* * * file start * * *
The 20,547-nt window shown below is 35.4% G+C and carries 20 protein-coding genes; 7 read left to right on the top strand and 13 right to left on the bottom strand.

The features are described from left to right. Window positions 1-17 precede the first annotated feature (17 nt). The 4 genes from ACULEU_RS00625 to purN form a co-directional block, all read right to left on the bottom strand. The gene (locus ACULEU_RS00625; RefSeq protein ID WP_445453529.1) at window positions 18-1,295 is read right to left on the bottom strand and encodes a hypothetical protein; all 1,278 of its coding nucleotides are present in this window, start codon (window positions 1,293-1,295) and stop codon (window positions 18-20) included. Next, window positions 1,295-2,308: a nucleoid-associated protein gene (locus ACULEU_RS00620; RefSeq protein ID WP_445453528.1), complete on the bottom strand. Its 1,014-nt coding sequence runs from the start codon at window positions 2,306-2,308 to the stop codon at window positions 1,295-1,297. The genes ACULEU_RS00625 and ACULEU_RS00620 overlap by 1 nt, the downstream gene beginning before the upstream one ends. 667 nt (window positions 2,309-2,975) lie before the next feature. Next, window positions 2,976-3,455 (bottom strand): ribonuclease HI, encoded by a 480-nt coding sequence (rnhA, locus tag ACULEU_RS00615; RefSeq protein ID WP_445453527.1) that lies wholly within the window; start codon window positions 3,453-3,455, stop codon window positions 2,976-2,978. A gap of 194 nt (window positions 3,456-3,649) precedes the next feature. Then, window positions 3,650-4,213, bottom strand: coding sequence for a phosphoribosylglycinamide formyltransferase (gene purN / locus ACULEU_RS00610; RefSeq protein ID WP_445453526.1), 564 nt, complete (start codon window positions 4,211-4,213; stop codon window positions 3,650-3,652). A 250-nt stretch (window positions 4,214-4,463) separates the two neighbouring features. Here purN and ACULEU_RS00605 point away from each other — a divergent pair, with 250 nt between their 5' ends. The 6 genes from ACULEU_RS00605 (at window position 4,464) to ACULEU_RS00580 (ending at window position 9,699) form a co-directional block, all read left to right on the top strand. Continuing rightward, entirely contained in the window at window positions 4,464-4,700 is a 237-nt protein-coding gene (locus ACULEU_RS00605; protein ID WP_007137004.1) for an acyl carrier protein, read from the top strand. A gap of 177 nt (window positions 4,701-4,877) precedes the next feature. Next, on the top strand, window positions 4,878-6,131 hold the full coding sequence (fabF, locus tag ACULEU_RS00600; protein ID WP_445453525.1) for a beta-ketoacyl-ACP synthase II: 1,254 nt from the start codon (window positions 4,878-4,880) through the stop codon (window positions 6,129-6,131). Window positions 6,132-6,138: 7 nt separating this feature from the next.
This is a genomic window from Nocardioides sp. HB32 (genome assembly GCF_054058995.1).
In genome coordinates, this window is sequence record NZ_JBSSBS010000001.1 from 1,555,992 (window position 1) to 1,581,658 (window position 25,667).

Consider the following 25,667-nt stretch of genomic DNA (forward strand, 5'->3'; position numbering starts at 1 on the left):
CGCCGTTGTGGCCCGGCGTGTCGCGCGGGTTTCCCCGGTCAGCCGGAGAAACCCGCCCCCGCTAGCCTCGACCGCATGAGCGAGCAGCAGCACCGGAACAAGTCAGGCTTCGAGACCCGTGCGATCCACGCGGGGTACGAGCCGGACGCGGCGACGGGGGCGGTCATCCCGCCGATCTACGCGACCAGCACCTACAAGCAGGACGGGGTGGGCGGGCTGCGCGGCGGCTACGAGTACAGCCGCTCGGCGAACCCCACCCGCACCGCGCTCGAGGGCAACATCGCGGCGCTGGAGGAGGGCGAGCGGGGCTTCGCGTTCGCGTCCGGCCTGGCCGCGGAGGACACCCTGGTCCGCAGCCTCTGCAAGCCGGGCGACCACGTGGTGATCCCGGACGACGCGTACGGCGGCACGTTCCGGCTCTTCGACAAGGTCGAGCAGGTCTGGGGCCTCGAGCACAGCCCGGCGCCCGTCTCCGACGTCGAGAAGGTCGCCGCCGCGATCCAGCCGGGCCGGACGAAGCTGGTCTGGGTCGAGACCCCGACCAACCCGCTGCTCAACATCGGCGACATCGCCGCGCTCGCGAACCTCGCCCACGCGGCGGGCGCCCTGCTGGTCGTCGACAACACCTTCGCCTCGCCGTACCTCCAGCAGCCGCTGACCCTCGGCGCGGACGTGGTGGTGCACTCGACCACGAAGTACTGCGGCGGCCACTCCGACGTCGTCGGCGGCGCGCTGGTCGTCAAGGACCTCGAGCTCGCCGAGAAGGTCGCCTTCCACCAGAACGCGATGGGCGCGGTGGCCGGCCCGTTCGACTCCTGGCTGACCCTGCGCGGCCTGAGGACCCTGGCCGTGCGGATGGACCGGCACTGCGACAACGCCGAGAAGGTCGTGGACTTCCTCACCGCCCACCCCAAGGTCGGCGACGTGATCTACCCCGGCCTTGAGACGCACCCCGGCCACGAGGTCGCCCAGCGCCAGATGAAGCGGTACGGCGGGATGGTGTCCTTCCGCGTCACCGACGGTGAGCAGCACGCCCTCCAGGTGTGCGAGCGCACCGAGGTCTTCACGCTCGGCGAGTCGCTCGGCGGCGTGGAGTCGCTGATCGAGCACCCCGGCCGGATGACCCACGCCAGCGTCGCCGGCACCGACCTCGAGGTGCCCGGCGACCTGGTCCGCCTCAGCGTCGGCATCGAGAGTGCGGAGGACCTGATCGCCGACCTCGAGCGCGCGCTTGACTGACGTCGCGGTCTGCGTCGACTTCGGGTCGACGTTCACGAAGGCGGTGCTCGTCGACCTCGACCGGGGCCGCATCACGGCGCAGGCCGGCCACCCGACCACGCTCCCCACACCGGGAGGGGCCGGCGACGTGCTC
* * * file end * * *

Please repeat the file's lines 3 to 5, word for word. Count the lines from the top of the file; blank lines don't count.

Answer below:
This is a genomic window from Nocardioides sp. HB32 (genome assembly GCF_054058995.1).
In genome coordinates, this window is sequence record NZ_JBSSBS010000001.1 from 1,555,992 (window position 1) to 1,581,658 (window position 25,667).

Consider the following 25,667-nt stretch of genomic DNA (forward strand, 5'->3'; position numbering starts at 1 on the left):